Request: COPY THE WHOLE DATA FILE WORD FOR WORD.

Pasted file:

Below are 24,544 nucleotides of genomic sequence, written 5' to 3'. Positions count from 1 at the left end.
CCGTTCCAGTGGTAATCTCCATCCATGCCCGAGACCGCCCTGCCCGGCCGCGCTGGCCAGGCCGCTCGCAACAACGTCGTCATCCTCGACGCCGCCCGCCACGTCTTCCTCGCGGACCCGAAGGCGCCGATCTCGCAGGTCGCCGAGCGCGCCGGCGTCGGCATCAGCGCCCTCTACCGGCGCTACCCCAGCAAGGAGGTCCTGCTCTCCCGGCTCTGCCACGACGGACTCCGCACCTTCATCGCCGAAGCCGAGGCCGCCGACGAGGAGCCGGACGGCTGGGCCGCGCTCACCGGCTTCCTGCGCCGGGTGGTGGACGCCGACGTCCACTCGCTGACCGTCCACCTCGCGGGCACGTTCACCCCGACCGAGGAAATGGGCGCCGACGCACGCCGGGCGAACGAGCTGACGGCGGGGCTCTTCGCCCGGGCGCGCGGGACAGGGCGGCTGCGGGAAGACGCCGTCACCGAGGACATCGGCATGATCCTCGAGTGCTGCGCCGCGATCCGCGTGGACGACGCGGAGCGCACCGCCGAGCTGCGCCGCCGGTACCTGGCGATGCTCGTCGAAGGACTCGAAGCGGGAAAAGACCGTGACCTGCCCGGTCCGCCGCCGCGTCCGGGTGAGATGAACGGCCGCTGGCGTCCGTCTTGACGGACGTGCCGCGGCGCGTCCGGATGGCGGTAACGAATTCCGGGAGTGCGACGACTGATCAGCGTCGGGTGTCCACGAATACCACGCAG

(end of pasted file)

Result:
Below are 24,544 nucleotides of genomic sequence, written 5' to 3'. Positions count from 1 at the left end.
CCGTTCCAGTGGTAATCTCCATCCATGCCCGAGACCGCCCTGCCCGGCCGCGCTGGCCAGGCCGCTCGCAACAACGTCGTCATCCTCGACGCCGCCCGCCACGTCTTCCTCGCGGACCCGAAGGCGCCGATCTCGCAGGTCGCCGAGCGCGCCGGCGTCGGCATCAGCGCCCTCTACCGGCGCTACCCCAGCAAGGAGGTCCTGCTCTCCCGGCTCTGCCACGACGGACTCCGCACCTTCATCGCCGAAGCCGAGGCCGCCGACGAGGAGCCGGACGGCTGGGCCGCGCTCACCGGCTTCCTGCGCCGGGTGGTGGACGCCGACGTCCACTCGCTGACCGTCCACCTCGCGGGCACGTTCACCCCGACCGAGGAAATGGGCGCCGACGCACGCCGGGCGAACGAGCTGACGGCGGGGCTCTTCGCCCGGGCGCGCGGGACAGGGCGGCTGCGGGAAGACGCCGTCACCGAGGACATCGGCATGATCCTCGAGTGCTGCGCCGCGATCCGCGTGGACGACGCGGAGCGCACCGCCGAGCTGCGCCGCCGGTACCTGGCGATGCTCGTCGAAGGACTCGAAGCGGGAAAAGACCGTGACCTGCCCGGTCCGCCGCCGCGTCCGGGTGAGATGAACGGCCGCTGGCGTCCGTCTTGACGGACGTGCCGCGGCGCGTCCGGATGGCGGTAACGAATTCCGGGAGTGCGACGACTGATCAGCGTCGGGTGTCCACGAATACCACGCAG